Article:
Vinyl Flooring: Measuring & Fitting
Equipment needed: • Pencil • Paper • Tape measure • Calculator •
- Add 10cm on to the length and width of the carpet, allowing for waste, seams and additional material that may be needed to complete fitting. e.g. The room diagram below would be 5.10m long and 3.10m wide.
- Calculate the price of your vinyl by selecting the correct width options on our price calculator.
- Please note: any patterns, stripes or wood effects run along the length of the roll
The diagram on the right shows an example room which is 3m and 5m at its widest and longest points. We've chosen a room with diagonal corners to demonstrate the ease of measuring an unconventional room shape.
a. Always allow for waste by adding 10cm on to the width and length measurements, this would make the total measurements 5.10m x 3.10m.
Vinyl Flooring on Stairs
We do not recommend fitting vinyl flooring on stairs, it is specifically made for flat areas, meaning you could damage it when bending it around the step.
- However, if you have a floating staircase, you can fit a piece on each step, fixing with spray adhesive.
Fitting Vinyl Flooring
a. Vinyl flooring must be fitted straight to the sub floor.
b. Remove any existing flooring, underlay, nails and grippers.
c. Sweep the area to remove any small stones or objects that could pierce your vinyl.
d. You can fit vinyl flooring on top of laminate, providing it is sound and secure.
e. Place your roll of vinyl flooring into the room where you want it fitted and leave it for 24 - 48 hours, allowing it to acclimatise before fitting.
f. By allowing your vinyl flooring to reach room temperature before fitting, you will get a perfect fit.
a. Vinyl Flooring is made to be fitted straight to your sub-floor, concrete or wood planks.
b. It comes with a foam or felt backing, allowing it to absorb impact from footfall.
c. This backing is usually quite dense, helping to prevent punctures from heeled shoes or furniture.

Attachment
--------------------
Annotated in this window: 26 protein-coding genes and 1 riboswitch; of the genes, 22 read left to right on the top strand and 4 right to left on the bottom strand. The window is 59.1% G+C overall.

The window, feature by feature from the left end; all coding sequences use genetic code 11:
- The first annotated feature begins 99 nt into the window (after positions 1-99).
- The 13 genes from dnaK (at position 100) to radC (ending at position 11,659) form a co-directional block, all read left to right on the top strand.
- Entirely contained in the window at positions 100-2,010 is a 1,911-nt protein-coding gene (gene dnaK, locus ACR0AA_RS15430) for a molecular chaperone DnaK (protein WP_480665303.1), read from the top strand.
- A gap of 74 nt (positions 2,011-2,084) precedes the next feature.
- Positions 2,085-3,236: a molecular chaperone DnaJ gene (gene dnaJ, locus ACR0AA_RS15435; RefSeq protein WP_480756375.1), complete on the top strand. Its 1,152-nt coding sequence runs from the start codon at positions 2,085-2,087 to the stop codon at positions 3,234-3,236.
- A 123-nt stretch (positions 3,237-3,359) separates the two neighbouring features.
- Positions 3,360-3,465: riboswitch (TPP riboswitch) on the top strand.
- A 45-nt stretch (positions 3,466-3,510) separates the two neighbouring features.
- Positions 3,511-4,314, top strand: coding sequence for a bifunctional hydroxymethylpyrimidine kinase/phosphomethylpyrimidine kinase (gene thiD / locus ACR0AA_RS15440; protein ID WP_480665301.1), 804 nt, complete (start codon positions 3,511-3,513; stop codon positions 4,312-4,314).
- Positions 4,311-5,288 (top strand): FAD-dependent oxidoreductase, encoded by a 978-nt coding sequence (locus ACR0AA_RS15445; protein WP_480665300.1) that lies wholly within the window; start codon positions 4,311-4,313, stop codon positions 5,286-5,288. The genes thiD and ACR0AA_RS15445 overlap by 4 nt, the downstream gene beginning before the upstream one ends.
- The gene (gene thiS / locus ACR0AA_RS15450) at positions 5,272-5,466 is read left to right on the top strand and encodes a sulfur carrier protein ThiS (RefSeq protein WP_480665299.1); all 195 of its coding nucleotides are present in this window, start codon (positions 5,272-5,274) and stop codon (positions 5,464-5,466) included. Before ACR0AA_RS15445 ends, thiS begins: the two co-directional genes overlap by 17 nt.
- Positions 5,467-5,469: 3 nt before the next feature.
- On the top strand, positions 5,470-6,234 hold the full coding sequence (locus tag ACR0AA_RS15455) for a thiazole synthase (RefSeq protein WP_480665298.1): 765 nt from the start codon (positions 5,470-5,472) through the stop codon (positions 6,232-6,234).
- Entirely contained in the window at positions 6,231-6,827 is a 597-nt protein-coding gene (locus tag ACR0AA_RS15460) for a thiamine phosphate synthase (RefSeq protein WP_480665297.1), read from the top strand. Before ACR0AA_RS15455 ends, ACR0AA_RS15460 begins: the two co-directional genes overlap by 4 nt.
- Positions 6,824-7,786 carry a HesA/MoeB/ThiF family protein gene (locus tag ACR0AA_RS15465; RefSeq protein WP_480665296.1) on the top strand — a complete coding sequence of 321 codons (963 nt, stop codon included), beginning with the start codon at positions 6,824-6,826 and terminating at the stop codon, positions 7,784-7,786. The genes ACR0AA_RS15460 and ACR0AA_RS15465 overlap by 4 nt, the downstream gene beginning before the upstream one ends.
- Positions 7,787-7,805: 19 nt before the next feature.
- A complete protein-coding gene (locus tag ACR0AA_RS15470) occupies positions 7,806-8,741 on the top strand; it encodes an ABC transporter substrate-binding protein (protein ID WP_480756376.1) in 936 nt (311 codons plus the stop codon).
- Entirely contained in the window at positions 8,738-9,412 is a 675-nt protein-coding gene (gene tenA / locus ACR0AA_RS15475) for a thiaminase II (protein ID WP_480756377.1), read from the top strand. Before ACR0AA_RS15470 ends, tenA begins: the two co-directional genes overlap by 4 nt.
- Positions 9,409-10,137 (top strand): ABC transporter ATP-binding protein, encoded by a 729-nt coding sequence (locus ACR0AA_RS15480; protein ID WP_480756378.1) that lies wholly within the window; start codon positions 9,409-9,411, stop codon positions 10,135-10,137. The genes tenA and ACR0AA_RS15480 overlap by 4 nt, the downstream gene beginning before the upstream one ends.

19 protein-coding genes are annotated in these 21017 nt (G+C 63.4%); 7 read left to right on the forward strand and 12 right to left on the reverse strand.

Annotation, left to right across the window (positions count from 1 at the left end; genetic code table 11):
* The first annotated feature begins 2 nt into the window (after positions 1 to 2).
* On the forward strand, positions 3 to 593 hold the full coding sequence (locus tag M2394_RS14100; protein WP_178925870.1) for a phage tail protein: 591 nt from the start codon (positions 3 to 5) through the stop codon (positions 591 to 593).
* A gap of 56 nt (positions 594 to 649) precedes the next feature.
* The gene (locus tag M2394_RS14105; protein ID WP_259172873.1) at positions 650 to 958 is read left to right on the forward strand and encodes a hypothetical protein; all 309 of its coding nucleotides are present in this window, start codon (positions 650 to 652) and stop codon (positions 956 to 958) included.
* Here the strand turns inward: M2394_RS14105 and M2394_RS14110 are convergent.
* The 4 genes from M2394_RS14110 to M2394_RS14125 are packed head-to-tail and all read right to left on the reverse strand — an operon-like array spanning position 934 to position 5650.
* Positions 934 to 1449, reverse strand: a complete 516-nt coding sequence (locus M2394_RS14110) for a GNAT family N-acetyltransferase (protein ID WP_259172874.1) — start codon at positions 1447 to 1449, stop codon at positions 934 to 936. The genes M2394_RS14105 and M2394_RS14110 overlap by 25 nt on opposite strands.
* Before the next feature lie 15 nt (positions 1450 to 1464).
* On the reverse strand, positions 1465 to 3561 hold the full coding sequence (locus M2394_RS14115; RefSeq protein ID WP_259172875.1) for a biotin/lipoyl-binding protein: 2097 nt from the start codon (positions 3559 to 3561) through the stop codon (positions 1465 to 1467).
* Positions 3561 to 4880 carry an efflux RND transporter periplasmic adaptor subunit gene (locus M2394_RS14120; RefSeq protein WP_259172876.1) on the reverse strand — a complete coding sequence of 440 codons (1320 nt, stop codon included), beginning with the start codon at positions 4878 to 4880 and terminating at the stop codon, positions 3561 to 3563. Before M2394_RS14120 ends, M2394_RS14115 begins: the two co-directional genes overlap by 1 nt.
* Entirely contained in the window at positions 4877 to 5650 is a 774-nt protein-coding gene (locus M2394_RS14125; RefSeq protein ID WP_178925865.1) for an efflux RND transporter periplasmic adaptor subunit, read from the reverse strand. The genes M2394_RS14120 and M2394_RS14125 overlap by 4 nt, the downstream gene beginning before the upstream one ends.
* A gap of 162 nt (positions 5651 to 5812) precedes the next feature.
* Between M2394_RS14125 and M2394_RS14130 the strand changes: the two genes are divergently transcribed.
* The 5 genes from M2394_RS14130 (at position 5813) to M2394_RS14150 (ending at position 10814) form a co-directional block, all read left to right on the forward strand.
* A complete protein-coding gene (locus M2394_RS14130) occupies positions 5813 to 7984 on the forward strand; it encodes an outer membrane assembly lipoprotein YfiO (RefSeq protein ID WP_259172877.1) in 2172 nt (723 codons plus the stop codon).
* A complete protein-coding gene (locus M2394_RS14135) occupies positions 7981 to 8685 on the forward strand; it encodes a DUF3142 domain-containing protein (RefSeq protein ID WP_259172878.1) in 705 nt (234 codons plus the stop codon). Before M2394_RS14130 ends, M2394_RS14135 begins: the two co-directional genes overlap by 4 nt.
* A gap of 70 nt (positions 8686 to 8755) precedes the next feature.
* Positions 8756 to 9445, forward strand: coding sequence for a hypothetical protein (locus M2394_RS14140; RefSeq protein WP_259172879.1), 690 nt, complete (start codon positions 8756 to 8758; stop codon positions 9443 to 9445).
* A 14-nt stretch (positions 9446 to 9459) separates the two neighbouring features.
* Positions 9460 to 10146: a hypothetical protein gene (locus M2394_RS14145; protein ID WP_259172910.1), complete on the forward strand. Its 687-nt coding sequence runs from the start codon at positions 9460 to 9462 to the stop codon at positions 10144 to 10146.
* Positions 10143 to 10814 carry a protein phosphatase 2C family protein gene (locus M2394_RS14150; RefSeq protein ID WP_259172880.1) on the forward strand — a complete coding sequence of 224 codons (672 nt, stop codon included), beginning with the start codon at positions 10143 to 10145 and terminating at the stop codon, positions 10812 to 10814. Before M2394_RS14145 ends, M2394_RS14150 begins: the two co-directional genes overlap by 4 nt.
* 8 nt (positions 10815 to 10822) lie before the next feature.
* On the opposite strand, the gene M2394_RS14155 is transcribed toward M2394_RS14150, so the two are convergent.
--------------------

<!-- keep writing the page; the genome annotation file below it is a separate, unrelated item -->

d. Adding an underlay will decrease this resistance and you could puncture and damage your flooring.
Vinyl flooring can be quite heavy and difficult to momanoeuvre, so please make sure that you have assistance at hand in the initial stages of positioning your vinyl flooring.
a. Lay your vinyl loosely in to position.
b. Stand in one corner of the room with one foot underneath the vinyl, pull the corner towards yourself to position it.(You may find it easier to push or gently kick the vinyl towards yourself with your other foot.)
c. Repeat this in the opposite corner until you're happy that it's in the correct position.
If you are fitting vinyl for the first time, or are unsure which area is easiest to fit first, start along your longest wall and work towards your doorway.
a. If you need to cut the vinyl flooring, leave around 5 - 7cm extra at each edge.
b. Cut a vertical line into the excess in each corner, and trim the overlapping vinyl to allow you to fit it perfectly into the corner.
• Most houses do not have perfect corners.
c. Use the same process as the corners when fitting around door frames and other difficult areas: cut vertical lines down the edges of the difficult areas and then cut the excess away from the floor edge.
d. When fitting around pipes, cut a straight line from the edge of the vinyl to the pipe. Tuck the edges down and run your knife around the pipe at a 45 degree angle to trim any excess away.
e. Using a carpet tucker or the flat, blunt side of your knife, firmly crease the edge of your vinyl into the skirting.
f. We recommend that you fit a new blade into your knife to ensure a clean cut with no tearing when cutting your vinyl. You can also use scissors, but we always recommend using a knife to ensure a smooth, clean edge.
g. Cut your vinyl flooring by angling your blade at a 45 degree angle into the corner where the skirting meets the floor. Ensure you cut above where the floor meets the skirting so you don't cut it short, leaving around 5mm excess.
h. Repeat this process on the remaining walls.
a. When you have positioned and laid your vinyl flooring, simply lift the edges and spray adhesive to the sub floor or use double-sided tape.
b. Tuck the edges back under your skirting with the flat, blunt side of your blade or with a bolster chisel.
c. Cut the vinyl flush with the flooring in the adjacent room in the doorway.
d. Fit the appropriate door bar over the top and screw into place.